The Power of Mentorship: Data Days for Good, Making Real Life Change

How can LatinX voter registration and turnout be expanded? What are some of the factors impacting computer science literacy for underrepresented groups across school districts in Massachusetts? How can understanding the correlation between school discipline, federal adoption and foster care, and school arrest data help reduce crime?

BU/MassMutual Data Days for Good Summer 2023These were the questions 21 Boston University students—data science, computer science, and engineering majors—explored alongside their MassMutual mentors at the Summer 2023 Data Days for Good event hosted at MassMutual’s Fan Pier office in Boston. This event was part of MassMutual’s partnership with the Faculty of Computing & Data Sciences and BU Spark!, which focuses on the responsible use of data and the advancement of transparency, accountability, and trust in data-driven artificial intelligence solutions.

Over the four-day event, the project teams built fully developed interactive tools that non-profits and government organizations can use to gain insights to help make real change in our communities.

Voting patterns in Boston

In 2019 Boston City Councilor Julia Mejia ran for office on the promise of expanding civic engagement and participation among historically underrepresented groups in her district. She won the election by one vote.

The goal of the project team was to help Councilor Mejia understand the historical trends in LatinX voter registration and turnout with the goal of expanding civic participation. Using data from multiple sources, the student team created an interactive map that can be used to target specific precincts. The map provides insights into LatinX voting patterns such as changes in eligibility and registration, party affiliation by gender, age, and household income.

Urvi Sharma, a sophomore majoring in Data Science and member of Mejia’s team, said collaborating with MassMutual mentors and working with tools like Visual Studio Code, a source code editor, was a fantastic educational experience.

“Working at the MassMutual office gave me a glimpse into the ins and outs of corporate life, and we had the opportunity to ask questions about the mentors’ academic and career pathways,” Sharma said.

Bridging the Computer Literacy Divide

This team created heat maps providing insights into how factors such as ethnic diversity, AP test score performance, and income impact computer science literacy across Massachusetts school districts. The goal was to provide the New Commonwealth Fund with this information to help spearhead educational reform.

Priyank Negi, a second year graduate student majoring in Electrical and Computer Engineering and member of the Bridging the Computer Literacy Divide team, said the one-on-one and group learning experience “went beyond the classroom norm.”

“Our mentors fostered critical thinking, guided and validated our work at every step to help align with client objectives, and encouraged us to explore causality beyond simple correlations in the data for our project,” Negi said.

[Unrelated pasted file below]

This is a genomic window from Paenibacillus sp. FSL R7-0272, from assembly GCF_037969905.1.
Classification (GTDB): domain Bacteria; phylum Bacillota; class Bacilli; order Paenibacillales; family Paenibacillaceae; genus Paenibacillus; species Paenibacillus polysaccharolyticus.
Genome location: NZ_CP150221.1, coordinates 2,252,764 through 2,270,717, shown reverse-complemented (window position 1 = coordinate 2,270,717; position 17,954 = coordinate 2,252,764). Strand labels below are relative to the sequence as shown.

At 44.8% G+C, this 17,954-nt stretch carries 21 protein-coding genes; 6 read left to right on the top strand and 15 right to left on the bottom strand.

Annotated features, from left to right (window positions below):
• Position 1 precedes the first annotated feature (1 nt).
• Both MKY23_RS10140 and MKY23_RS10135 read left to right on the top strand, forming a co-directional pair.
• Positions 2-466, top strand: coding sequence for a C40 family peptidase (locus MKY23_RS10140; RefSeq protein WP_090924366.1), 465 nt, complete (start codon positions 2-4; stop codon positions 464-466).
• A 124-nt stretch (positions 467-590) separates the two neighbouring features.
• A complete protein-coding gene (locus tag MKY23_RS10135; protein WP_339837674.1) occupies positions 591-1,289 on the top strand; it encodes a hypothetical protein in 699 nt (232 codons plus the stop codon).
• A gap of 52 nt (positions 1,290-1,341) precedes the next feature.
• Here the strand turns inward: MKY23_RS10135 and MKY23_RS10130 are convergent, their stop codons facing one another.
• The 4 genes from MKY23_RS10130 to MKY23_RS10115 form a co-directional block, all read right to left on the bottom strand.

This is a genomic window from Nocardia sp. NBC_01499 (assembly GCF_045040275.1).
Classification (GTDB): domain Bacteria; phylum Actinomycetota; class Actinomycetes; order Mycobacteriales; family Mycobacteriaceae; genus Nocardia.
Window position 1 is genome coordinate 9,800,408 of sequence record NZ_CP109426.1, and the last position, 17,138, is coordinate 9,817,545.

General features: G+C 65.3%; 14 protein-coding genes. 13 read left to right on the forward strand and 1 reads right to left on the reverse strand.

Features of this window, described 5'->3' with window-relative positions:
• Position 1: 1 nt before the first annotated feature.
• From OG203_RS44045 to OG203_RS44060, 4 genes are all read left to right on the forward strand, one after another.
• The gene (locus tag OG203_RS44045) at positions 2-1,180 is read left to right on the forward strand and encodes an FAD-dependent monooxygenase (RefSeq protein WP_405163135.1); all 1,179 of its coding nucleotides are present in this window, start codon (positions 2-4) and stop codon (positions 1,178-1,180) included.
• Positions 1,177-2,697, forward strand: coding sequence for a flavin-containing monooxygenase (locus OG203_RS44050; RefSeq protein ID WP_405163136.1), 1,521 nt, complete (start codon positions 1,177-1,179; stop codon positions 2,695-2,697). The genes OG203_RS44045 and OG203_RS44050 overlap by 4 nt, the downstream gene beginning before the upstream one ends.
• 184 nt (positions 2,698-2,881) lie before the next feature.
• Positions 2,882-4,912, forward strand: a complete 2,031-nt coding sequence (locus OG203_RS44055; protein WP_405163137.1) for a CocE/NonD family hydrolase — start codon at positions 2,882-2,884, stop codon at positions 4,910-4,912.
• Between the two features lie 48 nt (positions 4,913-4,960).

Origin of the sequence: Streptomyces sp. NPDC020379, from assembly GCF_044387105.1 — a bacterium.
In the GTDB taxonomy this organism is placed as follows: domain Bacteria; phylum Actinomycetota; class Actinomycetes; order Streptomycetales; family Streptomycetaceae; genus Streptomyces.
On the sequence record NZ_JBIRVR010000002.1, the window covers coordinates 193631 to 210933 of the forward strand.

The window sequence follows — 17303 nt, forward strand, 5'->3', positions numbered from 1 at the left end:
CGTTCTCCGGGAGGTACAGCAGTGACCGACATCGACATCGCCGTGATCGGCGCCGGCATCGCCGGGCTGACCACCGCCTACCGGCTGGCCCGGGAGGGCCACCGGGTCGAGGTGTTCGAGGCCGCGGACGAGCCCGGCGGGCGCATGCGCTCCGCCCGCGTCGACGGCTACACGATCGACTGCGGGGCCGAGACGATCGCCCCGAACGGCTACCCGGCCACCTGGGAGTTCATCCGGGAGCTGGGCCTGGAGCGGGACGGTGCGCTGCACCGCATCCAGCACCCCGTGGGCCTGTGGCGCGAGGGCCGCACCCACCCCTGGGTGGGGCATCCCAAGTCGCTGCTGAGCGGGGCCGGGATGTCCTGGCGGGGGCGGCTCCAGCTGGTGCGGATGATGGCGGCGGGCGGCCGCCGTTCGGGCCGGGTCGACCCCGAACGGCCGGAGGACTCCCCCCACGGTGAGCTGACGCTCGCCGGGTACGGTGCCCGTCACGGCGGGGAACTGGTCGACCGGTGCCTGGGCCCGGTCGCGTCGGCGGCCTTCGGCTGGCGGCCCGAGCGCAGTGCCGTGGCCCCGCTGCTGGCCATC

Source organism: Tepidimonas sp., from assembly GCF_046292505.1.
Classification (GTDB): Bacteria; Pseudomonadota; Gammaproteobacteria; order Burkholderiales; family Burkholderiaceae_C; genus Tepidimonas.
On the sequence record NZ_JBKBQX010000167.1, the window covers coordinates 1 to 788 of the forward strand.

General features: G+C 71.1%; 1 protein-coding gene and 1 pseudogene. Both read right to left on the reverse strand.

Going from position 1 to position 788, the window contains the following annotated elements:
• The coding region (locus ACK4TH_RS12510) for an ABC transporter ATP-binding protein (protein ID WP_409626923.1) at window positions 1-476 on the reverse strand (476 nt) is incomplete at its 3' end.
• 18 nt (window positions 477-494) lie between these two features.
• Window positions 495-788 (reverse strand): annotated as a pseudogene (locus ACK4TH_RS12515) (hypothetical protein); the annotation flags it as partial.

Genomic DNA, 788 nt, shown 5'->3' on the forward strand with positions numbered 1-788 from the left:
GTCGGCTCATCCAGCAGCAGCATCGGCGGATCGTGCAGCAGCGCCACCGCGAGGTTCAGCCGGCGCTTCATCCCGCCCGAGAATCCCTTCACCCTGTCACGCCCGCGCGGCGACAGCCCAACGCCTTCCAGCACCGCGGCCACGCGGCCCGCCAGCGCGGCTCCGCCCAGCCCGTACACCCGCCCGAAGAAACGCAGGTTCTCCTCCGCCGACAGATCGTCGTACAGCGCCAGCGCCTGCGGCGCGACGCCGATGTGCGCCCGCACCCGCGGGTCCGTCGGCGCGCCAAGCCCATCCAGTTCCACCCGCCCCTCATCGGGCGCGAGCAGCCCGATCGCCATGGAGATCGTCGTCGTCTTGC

Juvenile Justice

Can data help reduce crime and transform the juvenile justice system in Massachusetts? That was the challenge one team addressed. They analyzed the linkages between school discipline, federal adoption, foster care, and school arrests data to help Citizens for Juvenile Justice (CFJJ) advance its mission to transform the systems that serve our children and young people to keep them on the pathway to a successful future.

“These BU students were incredibly talented and thoughtful about how they approached the problems, asking questions to help ensure that their results were as accurate and useful as possible,” said Audrey Bertin, MassMutual mentor and Data Scientist, Data Science Investments. “Their enthusiasm for data science was contagious, and their excitement to continue to grow and use their skills for good was inspiring.” 

The benefits of mentorship run deep for students and their mentors. Collaboration, partnership, and professional and network growth are just a few of the benefits. “I'm very grateful for the opportunity to mentor undergraduate and master's students as I was in their position not too long ago and greatly benefitted from exposure to professional mentors,” said Anisha Pai, MassMutual mentor and Data Scientist, Marketing and Distribution.

MassMutual Mentors

Mary Ellen Sullivan, Anisha Pai, Audrey Bertin, Seetha Raman Anantha, Krishanu Ghosh,  Kapil Chauhan, Joseph Merrigan, Michael Hajjar, Brian Xu, Ethan Jampel, Josh Minot, Bahar Bazargani, Terrill Toe, Maya Brod, and Ashok Godugu

Boston University Student Mentees

Jose Batlle (ENG '24), Louie Belile (CDS '26), Laya Dang (CAS/KHC '25), Ryan Gilbert (CAS '26), Ella Hain (CAS '26), Lamese Ibrahim (CDS '25), Jonathan Joseph (QST '25), Abhishek Malakar (GRS '24), Smriti Suresh (GRS '24), Reetom Gangopadhyay (CDS '26), Jinquan Pan (CAS '24), Shobhak Selvarhaj (MET '24), Anargh Sidhardhan (GRS '25), Vani Singhal (GRS '24), Nikhita Singh (CDS '26), Yuhang Song (GRS '24), Urvi Sharma (CDS '26), Jasmine Fanchu Zhou (CAS '24), Zula Nyamtur (CAS '23), Anshi Mittal (CDS '25), and Priyank Negi (ENG '24)

Originally published by MassMutual with contributions from Melina Nguyen, CDS Communications.